Why the US can't compete with China in Africa
The institutions and policy tools at the core of US policy in Africa are ill-suited for the times
Claire—when I’m back in Paris tomorrow morning, I’ll sift through my memories and thoughts about Senegal and write about this wonderful week. We’re leaving with a real soft spot for this country.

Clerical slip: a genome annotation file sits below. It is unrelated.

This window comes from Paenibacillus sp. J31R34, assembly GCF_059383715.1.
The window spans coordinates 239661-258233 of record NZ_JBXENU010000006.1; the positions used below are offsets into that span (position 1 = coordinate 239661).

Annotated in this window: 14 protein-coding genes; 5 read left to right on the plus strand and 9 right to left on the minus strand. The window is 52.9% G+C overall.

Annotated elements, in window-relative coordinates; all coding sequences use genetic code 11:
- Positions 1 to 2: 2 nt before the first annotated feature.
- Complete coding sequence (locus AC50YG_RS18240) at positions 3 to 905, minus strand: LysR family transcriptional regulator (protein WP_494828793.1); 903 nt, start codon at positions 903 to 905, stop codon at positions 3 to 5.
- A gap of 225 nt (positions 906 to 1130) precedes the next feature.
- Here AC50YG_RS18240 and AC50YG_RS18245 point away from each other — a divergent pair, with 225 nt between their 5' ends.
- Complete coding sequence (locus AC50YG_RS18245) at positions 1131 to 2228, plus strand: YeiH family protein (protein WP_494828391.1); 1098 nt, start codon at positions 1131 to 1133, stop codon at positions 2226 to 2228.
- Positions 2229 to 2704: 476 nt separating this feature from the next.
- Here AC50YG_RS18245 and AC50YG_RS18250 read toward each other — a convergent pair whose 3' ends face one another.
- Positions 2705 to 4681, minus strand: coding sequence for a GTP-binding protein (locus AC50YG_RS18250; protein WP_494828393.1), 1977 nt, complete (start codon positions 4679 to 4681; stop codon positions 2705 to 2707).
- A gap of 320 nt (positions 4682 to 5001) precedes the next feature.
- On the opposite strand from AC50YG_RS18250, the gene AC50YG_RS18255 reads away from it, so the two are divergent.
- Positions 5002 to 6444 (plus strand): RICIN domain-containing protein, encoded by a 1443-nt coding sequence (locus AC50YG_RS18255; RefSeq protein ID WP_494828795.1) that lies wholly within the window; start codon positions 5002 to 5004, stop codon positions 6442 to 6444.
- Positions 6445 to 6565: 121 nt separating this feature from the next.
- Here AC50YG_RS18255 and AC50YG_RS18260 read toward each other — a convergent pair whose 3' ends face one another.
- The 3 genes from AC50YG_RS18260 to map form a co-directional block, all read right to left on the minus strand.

Although the subject of Ken Opalo’s essay today is the Chinese-American competition for influence in Africa, I’ve seen hardly a trace of either country’s influence in Dakar. France, clearly, is the country that influences Senegal—although this is very much a matter of controversy and ill-feeling here. But for all the mixed emotions the Senegalese may now have about France, the French have left an indelible mark, and the Senegalese are French despite themselves. We’ve spoken French to everyone all week (none of us can make ourselves understood in Wollof, although I think I’ve now mastered “Thank you”) and everyone speaks French to us. I’ll write about all of this soon, but for now, here are a few photos to give you a sense of what this cultural mélange looks like:
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